Millenials Can Still Have Nice Things

Millennials can have their cake, and eat it too. However, Market Watch would have you think otherwise. In the article, This is why millennials can’t have nice things (or save any money), the author points out a lot of sobering statistics…

  • The average Millennial spends over $2,300 more per year than older generations on key items such as groceries, gas, restaurants, coffee, and cell phone bills
  • Millennials spend $233 per month on meals, versus $182 for older generations
  • Millennials spend $161 per month on cell phone bills, versus $135 for older generations

You can tell that this guy is a journalist and not a finance guy. Lucky for you, I am a huge nerd! So let me start by saying “this is not that big of a deal.” Let me explain.

Assuming a generational gap of roughly 20 years, and an average inflation rate of 3% per year, Millennials SHOULD actually be spending about $328 per month on meals, not $233. Millennials SHOULD be spending about $290 per month on cell phone bills. And with advancements in technology, millennials ARE spending less on things like TV entertainment due to subscription services such as Netflix, Hulu, and Amazon Prime.

Once we take inflation into consideration, we (Millennials) are actually spending less money on a lot of standard household items. We may dine out more (according to the article, 54% of Millennials dine out three times per week). We may spend more on that morning coffee. However, that may all be nominal dollars. When we look at real dollars, the picture is not so grim.

What we do spend more money on…

What Millennials DO for sure spend more money on is debt. And this is where the picture gets grim for Millenials, who are having a harder time affording nice things than older generations.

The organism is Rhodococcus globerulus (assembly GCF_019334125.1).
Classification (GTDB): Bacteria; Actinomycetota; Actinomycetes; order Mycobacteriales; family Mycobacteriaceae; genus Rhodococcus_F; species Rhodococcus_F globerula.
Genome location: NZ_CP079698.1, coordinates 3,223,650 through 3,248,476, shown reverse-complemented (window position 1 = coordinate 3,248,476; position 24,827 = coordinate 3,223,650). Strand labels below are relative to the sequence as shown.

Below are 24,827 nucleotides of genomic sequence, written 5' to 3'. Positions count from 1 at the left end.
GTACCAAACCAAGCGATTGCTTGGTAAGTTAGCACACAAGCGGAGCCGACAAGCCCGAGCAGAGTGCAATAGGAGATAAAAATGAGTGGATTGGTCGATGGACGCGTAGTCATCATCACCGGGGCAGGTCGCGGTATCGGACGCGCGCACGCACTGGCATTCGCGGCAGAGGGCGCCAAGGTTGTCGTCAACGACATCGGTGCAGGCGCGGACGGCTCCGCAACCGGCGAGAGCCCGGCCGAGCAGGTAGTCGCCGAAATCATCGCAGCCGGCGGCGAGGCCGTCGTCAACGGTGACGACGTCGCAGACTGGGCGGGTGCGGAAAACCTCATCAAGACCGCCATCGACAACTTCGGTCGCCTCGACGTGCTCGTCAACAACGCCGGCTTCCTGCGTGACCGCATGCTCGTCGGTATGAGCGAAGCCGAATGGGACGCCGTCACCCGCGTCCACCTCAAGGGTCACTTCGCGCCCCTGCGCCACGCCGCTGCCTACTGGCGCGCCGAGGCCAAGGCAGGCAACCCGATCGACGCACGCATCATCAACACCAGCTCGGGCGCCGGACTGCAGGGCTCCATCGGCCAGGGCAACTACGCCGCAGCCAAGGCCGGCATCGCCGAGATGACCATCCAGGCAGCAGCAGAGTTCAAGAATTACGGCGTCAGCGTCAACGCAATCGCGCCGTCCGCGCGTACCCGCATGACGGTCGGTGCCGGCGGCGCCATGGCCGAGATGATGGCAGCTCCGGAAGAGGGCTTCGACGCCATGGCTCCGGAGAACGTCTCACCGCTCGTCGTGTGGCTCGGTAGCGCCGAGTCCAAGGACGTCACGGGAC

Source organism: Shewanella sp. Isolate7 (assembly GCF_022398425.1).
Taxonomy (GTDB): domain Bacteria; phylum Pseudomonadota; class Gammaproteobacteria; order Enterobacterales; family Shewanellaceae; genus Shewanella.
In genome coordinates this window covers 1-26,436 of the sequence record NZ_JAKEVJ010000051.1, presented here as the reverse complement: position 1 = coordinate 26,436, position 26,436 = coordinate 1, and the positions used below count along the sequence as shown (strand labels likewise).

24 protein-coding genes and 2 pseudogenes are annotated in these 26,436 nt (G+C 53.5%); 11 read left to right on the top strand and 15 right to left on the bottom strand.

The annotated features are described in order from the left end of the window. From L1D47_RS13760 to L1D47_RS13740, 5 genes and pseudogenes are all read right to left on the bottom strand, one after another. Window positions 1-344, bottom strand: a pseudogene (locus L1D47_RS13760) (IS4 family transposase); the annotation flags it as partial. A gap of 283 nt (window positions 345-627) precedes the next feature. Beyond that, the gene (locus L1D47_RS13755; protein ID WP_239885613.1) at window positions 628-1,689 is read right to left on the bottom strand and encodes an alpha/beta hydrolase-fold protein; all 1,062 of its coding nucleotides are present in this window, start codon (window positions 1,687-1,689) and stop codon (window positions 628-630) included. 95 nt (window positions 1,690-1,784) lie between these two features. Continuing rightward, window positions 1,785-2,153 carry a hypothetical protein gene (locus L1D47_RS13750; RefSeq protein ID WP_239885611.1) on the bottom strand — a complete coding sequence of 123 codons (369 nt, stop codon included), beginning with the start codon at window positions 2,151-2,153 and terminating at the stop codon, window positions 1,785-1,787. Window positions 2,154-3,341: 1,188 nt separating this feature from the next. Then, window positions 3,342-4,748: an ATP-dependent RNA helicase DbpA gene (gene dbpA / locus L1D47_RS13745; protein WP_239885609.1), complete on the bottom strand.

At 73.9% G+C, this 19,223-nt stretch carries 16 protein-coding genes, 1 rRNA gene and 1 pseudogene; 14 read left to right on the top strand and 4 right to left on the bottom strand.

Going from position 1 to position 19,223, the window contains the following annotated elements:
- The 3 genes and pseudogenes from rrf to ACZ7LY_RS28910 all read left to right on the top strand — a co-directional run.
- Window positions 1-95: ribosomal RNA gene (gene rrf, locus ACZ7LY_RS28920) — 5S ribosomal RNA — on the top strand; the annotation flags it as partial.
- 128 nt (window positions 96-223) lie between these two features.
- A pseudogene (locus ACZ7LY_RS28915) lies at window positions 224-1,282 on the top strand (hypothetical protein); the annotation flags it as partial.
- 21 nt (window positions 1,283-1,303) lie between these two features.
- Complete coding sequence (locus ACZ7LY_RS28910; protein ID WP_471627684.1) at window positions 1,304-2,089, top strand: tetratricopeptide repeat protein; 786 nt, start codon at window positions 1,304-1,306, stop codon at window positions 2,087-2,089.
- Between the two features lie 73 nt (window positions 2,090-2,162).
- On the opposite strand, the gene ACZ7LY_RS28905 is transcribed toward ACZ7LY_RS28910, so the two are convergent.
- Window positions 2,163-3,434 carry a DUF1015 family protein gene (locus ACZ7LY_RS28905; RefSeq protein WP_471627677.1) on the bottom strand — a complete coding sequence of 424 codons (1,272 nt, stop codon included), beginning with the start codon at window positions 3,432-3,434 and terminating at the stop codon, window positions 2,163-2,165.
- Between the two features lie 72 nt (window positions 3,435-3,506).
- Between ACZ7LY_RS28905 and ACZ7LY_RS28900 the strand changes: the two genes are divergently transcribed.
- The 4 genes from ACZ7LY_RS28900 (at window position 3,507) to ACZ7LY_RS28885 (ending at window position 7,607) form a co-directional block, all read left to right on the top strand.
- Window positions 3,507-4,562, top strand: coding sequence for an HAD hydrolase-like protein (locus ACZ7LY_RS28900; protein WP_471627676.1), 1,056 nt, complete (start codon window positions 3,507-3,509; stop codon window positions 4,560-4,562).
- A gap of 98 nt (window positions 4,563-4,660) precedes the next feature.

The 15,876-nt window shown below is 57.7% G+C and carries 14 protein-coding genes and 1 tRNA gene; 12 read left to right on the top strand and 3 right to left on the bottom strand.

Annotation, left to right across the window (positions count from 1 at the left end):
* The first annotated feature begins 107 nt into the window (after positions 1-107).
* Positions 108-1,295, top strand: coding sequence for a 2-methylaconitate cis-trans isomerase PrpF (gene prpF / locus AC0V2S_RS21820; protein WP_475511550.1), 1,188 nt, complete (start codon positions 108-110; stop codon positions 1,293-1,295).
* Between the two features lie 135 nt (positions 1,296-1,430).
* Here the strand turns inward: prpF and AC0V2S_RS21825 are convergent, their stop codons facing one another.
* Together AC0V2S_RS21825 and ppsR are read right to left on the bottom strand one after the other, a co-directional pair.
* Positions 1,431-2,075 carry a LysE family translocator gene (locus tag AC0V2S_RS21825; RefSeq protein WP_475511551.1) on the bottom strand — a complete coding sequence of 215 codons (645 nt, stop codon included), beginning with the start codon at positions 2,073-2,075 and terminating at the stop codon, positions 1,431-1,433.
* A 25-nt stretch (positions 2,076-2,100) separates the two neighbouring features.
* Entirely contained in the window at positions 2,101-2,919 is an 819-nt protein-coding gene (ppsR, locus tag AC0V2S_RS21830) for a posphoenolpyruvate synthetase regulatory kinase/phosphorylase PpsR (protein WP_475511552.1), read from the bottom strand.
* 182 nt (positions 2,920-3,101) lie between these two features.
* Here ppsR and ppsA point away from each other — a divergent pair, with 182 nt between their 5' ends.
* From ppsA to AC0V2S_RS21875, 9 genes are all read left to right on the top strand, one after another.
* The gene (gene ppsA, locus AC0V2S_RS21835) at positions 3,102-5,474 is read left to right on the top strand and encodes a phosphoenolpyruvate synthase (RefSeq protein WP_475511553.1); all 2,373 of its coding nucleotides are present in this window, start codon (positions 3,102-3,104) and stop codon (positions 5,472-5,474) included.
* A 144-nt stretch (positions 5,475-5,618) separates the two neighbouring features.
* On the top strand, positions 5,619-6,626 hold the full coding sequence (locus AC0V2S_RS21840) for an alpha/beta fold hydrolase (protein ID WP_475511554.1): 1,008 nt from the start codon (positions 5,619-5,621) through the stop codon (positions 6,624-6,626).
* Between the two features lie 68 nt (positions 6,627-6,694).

Big ticket purchases such as a house, a car, a boat, and a college education are MUCH more expensive for Millennials today, than past generations. And a major reason for this is the increased liquidity and easy access to credit.

  • Want a house? Take out a mortgage.
  • Want a car? Get a loan.
  • Want a boat? Go to the bank.
  • Want a burger? Swipe your card.
  • Want a college degree? Borrow the money and pay it back, even if you do not graduate.

Get the picture?

Credit is so widely available now that paying cash actually seems weird.

Millennials can have nice things. It just requires a little more planning.

Who cares if Millennials grab a $5 coffee on their way to work every day?

Who cares if Millennials dine out three times per week?

Who cares if Millennials spend more on cell phone technology?

The “latte factor” is a personal finance concept that needs to go to rest. I used to refer to it quite a bit myself, but then I realized that the latte factor is not the boogeyman it is all cracked up to be. The latte factor is not what separates the broke and the wealthy. Debt is. And the more people suck up to banks and credit card companies, the more money banks and credit card companies will suck up.

Please do not get me wrong.

If you are spending $5 per work day on coffee (which equates to $1,300 per year), yet you cannot seem to save a dime for retirement, then that is a problem.

If you are dining out three times per week (which equates to about $7,800 per year), yet you are only investing $1,000 per year towards retirement, have no emergency fund, and have $50,000 in student loans hanging around, then you have issues.

Personal finance is about balance. Don’t dine out every day at the expense of a prosperous future. Don’t mortgage your future by financing everything including that burger you had for lunch. Think before you swipe that credit card for a pack of gum. Avoid that $100,000 student loan debt for a worthless degree in under-water basket-weaving.

Millennials can still have nice things; they just need to be a little smarter about it. Budget! Save! Be frugal! Say “no” to credit. Do not be in such a rush to own a house!

Debt is a wolf in sheep’s clothing. It looks cute and cuddly, but it has a nasty bite.

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